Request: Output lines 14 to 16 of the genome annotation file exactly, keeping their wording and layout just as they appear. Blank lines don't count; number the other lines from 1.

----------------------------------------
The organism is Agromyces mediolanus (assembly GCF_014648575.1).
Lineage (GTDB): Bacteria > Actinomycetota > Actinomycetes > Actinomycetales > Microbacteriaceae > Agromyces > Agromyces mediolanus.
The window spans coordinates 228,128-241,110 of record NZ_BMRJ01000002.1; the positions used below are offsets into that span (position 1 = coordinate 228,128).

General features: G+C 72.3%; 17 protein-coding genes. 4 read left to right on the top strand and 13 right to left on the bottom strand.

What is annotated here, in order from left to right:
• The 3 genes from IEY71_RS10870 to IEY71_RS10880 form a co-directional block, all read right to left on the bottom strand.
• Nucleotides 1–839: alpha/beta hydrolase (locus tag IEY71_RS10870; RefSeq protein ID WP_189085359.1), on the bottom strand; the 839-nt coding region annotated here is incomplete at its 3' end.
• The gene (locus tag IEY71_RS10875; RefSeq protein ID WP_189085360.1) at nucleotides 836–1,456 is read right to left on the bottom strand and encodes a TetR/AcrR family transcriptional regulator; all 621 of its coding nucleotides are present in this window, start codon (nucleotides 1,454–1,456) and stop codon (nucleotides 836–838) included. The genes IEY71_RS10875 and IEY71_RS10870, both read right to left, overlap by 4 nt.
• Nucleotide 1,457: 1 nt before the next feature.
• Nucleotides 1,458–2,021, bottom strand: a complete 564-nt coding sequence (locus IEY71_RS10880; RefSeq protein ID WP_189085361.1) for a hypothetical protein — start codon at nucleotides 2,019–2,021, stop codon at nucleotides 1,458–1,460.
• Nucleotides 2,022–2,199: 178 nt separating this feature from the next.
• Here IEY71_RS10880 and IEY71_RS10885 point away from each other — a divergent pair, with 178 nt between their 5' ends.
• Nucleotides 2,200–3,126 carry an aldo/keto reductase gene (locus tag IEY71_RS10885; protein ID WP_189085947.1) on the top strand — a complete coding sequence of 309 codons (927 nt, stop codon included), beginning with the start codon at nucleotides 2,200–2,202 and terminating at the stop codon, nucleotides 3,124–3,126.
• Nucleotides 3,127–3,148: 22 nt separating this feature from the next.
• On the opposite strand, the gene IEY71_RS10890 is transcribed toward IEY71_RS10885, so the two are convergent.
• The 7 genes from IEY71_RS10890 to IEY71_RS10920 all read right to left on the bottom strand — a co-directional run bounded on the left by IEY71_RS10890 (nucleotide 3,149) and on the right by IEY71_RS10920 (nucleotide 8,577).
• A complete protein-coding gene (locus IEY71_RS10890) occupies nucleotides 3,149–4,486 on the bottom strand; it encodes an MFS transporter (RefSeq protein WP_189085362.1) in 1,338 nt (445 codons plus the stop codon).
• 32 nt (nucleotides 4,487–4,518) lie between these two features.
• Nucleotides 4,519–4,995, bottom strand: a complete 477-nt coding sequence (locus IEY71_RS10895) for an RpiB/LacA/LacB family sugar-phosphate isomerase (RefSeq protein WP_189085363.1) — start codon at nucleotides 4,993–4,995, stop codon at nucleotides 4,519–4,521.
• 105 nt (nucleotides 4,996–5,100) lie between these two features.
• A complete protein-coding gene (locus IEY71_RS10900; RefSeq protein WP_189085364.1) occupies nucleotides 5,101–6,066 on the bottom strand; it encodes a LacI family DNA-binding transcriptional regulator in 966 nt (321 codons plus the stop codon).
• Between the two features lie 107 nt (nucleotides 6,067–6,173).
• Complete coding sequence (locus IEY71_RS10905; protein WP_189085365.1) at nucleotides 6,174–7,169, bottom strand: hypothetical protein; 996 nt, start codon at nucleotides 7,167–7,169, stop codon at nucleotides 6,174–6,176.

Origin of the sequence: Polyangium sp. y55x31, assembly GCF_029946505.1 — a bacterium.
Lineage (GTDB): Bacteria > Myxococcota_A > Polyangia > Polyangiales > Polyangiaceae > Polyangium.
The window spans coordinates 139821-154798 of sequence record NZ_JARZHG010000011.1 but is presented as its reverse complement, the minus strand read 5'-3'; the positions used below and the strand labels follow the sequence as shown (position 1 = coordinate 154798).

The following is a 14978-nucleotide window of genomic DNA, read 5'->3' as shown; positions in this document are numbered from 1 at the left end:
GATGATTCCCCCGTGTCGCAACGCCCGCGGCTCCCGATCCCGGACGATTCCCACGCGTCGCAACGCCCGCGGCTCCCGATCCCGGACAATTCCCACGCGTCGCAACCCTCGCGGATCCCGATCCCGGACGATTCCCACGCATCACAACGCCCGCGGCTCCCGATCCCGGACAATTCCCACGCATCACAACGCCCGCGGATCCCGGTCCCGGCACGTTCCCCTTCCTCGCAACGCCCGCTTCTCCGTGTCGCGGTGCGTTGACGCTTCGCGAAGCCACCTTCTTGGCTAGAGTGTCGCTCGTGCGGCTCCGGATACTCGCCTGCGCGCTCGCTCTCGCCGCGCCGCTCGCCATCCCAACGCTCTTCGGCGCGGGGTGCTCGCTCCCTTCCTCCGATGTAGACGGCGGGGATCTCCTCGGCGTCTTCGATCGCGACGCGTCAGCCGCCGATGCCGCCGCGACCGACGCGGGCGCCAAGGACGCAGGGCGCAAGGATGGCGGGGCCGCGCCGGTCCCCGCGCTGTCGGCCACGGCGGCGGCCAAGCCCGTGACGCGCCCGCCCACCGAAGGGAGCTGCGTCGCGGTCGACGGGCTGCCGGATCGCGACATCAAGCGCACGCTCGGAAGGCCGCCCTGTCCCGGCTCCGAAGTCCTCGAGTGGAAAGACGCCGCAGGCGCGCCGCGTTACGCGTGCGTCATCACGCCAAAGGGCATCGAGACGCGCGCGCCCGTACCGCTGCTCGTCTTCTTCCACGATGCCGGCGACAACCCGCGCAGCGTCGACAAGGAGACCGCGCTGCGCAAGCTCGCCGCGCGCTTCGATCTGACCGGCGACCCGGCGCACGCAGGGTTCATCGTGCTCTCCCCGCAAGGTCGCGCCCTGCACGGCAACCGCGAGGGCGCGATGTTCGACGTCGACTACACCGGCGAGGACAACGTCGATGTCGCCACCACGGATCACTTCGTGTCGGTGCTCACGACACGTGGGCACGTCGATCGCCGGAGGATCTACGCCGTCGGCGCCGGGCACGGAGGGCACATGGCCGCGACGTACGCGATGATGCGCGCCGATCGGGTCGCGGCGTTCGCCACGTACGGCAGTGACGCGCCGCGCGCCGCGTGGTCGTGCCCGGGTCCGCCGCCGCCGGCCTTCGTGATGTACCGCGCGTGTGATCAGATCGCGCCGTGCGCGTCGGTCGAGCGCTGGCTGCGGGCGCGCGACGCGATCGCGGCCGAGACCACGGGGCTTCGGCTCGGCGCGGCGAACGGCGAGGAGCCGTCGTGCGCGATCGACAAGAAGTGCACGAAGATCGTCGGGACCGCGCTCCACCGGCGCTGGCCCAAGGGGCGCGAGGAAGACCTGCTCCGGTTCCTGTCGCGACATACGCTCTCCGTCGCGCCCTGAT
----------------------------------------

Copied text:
• Nucleotides 3,127–3,148: 22 nt separating this feature from the next.
• On the opposite strand, the gene IEY71_RS10890 is transcribed toward IEY71_RS10885, so the two are convergent.
• The 7 genes from IEY71_RS10890 to IEY71_RS10920 all read right to left on the bottom strand — a co-directional run bounded on the left by IEY71_RS10890 (nucleotide 3,149) and on the right by IEY71_RS10920 (nucleotide 8,577).